Less than a week after the presentation of San Diego State’s plan to expand into Mission Valley, a new pro-SoccerCity organization is looking to kick up support among students.
Aztecs for SoccerCity held its official kickoff event Dec. 6 at Social Tap, a bar on El Cajon Boulevard, less than a mile from campus.
“Students are really at the center of this and students are going to be the ones who will be seeing this happening,” Nick Merritt, marketing sophomore and Aztecs for SoccerCity co-founder, said. “They’ll be the ones who are directly affected by this plan and directly affected by Mission Valley.”
The student-run organization held its event in conjunction with SoccerCity project manager — and FS Investors partner — Nick Stone. Another partner, retired LA Galaxy midfielder Landon Donovan, was also in attendance.
Chandler Brunelli, graphic design sophomore and Aztecs for Soccer City co-founder, one goal of the event was to make sure students are informed about the other side of this issue.
“We just organized an event to tell people, tell students and tell alumni about why they shouldn’t just blindly support SDSU West just because it’s something that SDSU is promoting,” Brunelli said. “I think it’s great because it’s allowing people to look deeper into the issue rather than just accepting that their school is offering a plan.”
He said Aztecs for SoccerCity members initiated a poll of about 1,000 students on campus to measure their attitudes toward SoccerCity.
“We went to Greek houses on SDSU’s campus and did a little paper survey and then we tabled for two or three days in the middle of campus,” Will Griffith, management sophomore and Aztecs for SoccerCity co-founder, said. “People really like soccer in San Diego.”
Media Studies professor Dr. Valerie Barker said she applauds the students on an impressive sample size, but finds the methodology for obtaining the sample questionable.
Barker said specifically polling fraternity members leads to questions about the representativeness of the sample.
“This is a convenience sample,” Barker said. “In other words, the responses are not necessarily representative of all SDSU students.”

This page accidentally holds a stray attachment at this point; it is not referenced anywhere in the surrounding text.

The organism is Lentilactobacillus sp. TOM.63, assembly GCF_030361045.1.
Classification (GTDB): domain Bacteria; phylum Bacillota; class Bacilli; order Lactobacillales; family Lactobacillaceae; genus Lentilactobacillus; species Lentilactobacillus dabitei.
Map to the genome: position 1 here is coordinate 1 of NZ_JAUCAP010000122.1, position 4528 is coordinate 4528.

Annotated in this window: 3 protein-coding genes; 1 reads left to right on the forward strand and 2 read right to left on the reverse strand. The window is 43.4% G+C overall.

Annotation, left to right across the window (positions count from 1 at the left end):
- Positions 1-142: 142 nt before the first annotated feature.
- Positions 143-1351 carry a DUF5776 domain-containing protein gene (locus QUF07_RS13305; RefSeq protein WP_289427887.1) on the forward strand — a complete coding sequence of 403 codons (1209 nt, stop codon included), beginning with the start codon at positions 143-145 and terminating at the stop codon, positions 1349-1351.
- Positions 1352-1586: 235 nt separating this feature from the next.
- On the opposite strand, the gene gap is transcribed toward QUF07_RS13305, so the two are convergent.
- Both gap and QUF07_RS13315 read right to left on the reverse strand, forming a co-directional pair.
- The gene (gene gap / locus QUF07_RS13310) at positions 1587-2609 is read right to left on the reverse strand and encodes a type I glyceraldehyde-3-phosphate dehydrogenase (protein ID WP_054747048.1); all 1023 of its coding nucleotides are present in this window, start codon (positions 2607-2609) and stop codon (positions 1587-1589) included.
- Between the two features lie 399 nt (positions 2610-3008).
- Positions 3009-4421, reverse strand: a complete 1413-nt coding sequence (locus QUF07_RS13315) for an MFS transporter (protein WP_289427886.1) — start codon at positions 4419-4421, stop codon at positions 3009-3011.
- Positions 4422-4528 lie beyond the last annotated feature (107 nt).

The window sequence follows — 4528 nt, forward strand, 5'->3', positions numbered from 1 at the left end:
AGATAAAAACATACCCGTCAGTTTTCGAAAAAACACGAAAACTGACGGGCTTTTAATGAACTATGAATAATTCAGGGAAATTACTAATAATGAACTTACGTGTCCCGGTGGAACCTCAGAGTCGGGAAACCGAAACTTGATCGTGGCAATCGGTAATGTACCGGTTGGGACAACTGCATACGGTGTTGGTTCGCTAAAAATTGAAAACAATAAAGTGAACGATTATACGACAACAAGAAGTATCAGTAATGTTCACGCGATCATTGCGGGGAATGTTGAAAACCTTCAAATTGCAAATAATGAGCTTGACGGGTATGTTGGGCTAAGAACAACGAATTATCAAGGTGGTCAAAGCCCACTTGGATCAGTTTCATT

Barker said what she saw as biased wording, as well as several yes or no questions, were also aspects that made the survey findings questionable.
Some of the survey questions included “Would you attend more games at a new stadium with a more intimate atmosphere?” and “Would you be OK with the university investing over $100 million into this project knowing that the school will be paid back over a period of 5 years?”
Students present at the kickoff, though, showed definite support for SoccerCity.
“I lean towards SoccerCity because I think an MLS team would fit perfectly here,” business management junior Kayla Arnold said. “We just had the Chargers leave and I think San Diego has a great fan base and people definitely would go and support, it just needs that first push-off to get in.”
Donovan said the SoccerCity initiative is designed to benefit students.
“We’ve been looking for a plan that is comprehensive for this city and that also takes care of San Diego State,” Donovan said. “One of the main goals of this whole thing has been to take care of San Diego State.”
Stone said the project was previously trying to collaborate with SDSU.
“The university came forward in basically May saying, ‘We need 35 acres plus a San Diego site.’,” Stone said. “And, what we guarantee on our site is not only the full 35 acres but we’ll build half the stadium, the university will build half the stadium, we’ll gift our half to the university and we’ll stay on the hook for all the operating costs.”
As far as SDSU students are concerned, Stone said the SDSU West initiative could have a heavy impact on their wallets.
“What that means for the students is $150 million dollars less money the university has to spend on building a stadium,” Stone said. “All of our discussions with the university to date have suggested ultimately that was going to be financed by student fees. For context, $150 million dollars is 60 percent of the current endowment size for the entire university.”
Donovan said he just wants to make sure voters have the information they need to make an informed decision.
“In the end, the people get to decide,” Donovan said. “That’s the beauty of a democracy, right? You get options and you get to decide. If you don’t decide on our initiative, that’s okay, but make sure you have the facts and the information before you make a decision.”
But University President Sally Roush said at the Nov. 29 presentation of new renderings for the proposed Mission Valley campus that much of the funding for the stadium will actually come from non-student sources.
Roush said the cost of a new stadium would be about $250 million, and the cost for the entire campus development would be around $3 billion.
“It’s got a really big-sounding number, but almost all of that would come from private developers that we could contract with to build the housing, the retail and the office buildings,” Roush said.
Jill Esterbrooks, SDSU’s director of media relations, echoed this in an email Dec. 8.
The university will not have to raise tuition or student fees to pay for the SDSU Mission Valley proposal, she said.
“As the (p)resident outlined at the unveiling event on Nov. 29, we envision utilizing public-private partnerships to develop the commercial, retail and housing on the site, which will assist SDSU in realizing its higher educational mission,” Esterbrooks said in the email. “Additionally, the revenue from our partnerships will provide the funds necessary to pay for other ancillary costs such as the (river park) and demolition of the current stadium.”